Boomkat Product Review:
First ever reissue of a fiyah space-age funk record from Nigeria, 1978. Worth it for the big, synth-riven cut Bad City Girl alone. 2nd hand copies are known to trade for an absolute packet, so don’t sleep on this one!
Livingstone Studio present the first official reissue of Grotto's Grotto II: Wait, No Hurry, originally released in 1979. "Odion Iruoje was the A&R manager at EMI at the time,' Benson says, 'and he auditioned us, liked the material and signed us.' Odion Iruoje of course had groomed and produced Ofege. Now he was looking to repeat the formula with other high school groups such as Tirogo, Apples and Question Mark. Grotto's deep rock would be a welcome addition to this 'schoolboy rock' series.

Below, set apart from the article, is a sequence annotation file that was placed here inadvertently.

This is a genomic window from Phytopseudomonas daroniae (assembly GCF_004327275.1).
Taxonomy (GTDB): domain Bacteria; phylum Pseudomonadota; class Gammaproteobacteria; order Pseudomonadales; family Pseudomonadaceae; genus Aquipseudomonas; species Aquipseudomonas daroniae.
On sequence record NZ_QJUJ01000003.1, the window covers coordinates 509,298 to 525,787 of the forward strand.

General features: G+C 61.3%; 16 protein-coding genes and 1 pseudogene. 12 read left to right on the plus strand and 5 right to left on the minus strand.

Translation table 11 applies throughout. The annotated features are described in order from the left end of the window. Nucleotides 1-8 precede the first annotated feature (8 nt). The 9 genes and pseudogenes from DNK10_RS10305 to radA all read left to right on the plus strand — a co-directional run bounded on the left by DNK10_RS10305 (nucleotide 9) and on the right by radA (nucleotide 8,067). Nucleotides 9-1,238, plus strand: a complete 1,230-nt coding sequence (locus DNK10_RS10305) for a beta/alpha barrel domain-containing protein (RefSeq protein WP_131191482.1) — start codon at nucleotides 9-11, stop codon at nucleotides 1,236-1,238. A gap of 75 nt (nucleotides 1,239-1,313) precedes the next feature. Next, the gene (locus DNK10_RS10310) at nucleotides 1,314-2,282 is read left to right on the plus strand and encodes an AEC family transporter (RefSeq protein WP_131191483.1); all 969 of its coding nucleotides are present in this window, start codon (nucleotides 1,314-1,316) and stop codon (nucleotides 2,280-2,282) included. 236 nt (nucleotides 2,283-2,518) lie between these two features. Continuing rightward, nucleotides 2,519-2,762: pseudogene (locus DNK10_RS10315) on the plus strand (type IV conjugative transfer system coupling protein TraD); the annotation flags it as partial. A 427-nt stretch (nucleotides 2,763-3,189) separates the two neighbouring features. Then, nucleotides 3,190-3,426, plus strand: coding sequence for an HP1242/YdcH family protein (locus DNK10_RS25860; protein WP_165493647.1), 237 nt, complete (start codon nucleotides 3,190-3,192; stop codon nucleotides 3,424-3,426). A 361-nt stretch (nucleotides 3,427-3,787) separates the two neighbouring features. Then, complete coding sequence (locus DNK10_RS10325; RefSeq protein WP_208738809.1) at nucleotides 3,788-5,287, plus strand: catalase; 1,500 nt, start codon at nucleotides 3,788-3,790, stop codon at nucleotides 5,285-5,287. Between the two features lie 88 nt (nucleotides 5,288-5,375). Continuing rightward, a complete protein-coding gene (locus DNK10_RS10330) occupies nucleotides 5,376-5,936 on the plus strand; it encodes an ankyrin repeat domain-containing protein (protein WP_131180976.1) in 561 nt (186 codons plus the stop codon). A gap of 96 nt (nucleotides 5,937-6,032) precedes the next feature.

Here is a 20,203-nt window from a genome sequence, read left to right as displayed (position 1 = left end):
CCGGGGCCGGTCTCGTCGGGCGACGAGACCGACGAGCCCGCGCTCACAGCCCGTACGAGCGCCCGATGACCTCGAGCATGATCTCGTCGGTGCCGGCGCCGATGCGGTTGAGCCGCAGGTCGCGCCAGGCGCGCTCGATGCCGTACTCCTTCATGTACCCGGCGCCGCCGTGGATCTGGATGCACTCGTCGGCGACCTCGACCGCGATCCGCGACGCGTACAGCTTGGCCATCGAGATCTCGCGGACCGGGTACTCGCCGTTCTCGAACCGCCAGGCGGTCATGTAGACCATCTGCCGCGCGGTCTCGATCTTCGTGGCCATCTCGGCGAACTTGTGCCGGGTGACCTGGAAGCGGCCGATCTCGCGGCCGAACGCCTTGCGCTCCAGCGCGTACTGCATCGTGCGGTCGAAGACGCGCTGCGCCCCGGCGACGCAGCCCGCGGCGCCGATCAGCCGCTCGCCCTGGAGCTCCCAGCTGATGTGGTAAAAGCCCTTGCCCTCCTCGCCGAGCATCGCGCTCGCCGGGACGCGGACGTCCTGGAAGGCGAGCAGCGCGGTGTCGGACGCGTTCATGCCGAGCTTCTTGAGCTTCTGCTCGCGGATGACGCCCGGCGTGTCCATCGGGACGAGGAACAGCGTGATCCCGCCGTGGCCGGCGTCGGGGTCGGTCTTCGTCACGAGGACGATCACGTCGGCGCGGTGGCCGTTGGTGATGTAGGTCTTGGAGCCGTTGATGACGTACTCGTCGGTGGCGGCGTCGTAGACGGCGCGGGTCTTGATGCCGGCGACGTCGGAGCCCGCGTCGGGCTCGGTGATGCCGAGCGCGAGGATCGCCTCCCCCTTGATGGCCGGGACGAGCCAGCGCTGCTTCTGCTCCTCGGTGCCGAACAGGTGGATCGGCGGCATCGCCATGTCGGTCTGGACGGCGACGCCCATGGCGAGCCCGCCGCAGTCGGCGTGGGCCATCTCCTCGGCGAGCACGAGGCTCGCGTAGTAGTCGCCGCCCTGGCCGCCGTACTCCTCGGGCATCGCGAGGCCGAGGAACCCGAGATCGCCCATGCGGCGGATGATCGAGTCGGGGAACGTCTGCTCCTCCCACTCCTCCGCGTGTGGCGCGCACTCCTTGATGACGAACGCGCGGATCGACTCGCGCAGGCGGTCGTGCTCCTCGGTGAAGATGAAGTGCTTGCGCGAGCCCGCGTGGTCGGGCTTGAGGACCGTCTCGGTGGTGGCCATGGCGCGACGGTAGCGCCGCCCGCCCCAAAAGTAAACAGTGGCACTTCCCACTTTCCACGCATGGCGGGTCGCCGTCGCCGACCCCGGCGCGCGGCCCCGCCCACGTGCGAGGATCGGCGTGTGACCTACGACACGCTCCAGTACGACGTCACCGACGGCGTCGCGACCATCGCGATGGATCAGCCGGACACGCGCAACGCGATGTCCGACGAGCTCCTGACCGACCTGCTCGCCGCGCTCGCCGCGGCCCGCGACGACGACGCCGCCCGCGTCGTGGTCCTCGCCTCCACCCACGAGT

Work on their album started immediately, with Iruoje in the producer's chair. Adapting to the tastes of the times -- as well as their own maturing musical sensibilities -- Grotto started transitioning from acid rock towards sleeker, more dance floor-friendly grooves. 'As I grew older I think I got a bit jazzier,' Benson says. 'I also listened to Curtis Mayfield, James Brown, Isley Brothers, Prince and a lot of funk groups from that era.' 'Hard rock was the content of the first album,' Amenechi agrees, 'and funk/jazz/R&B the focus of album number two. Especially with the late Toma Mason Jr. joining as bassist.' The group's second album, Grotto II: Wait, No Hurry (released in 1979) reflected the growing sophistication of its members' musical outlook. Fat, funky bass grooves rubbed shoulders with jazzy flute lines; space-age synthesizer tones punctuated good, old-fashioned crunchy rock riffs."